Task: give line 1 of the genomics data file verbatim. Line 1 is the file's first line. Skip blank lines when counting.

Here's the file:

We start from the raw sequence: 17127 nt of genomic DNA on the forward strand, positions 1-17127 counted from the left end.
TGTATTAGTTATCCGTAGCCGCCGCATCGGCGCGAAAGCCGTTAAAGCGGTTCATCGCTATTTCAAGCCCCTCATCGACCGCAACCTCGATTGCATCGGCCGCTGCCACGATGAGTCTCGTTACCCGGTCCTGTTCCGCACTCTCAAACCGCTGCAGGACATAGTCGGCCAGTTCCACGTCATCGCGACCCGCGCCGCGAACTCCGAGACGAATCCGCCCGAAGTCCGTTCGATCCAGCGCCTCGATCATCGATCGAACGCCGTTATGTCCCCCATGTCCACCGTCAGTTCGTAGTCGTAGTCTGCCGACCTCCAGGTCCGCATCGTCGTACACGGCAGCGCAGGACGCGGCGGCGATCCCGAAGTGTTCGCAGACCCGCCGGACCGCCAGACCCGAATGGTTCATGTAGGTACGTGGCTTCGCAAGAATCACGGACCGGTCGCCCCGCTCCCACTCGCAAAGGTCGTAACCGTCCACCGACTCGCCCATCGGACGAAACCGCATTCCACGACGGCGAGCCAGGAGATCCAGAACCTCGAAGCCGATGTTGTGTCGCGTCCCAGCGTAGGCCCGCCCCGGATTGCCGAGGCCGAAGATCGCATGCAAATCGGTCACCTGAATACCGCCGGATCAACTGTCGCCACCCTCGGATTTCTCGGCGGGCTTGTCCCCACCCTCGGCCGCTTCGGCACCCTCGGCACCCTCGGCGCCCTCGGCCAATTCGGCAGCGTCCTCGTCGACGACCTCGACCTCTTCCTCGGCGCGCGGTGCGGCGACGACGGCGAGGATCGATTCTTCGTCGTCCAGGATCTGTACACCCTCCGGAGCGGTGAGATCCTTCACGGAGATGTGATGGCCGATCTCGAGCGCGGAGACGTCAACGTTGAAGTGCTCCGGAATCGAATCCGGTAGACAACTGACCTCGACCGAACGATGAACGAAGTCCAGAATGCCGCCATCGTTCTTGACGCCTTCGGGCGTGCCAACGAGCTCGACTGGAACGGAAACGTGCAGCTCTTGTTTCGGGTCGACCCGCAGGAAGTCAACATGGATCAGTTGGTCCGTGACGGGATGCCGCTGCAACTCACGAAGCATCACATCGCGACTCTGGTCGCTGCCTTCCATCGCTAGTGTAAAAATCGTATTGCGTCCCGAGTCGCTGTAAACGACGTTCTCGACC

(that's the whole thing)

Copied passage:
We start from the raw sequence: 17127 nt of genomic DNA on the forward strand, positions 1-17127 counted from the left end.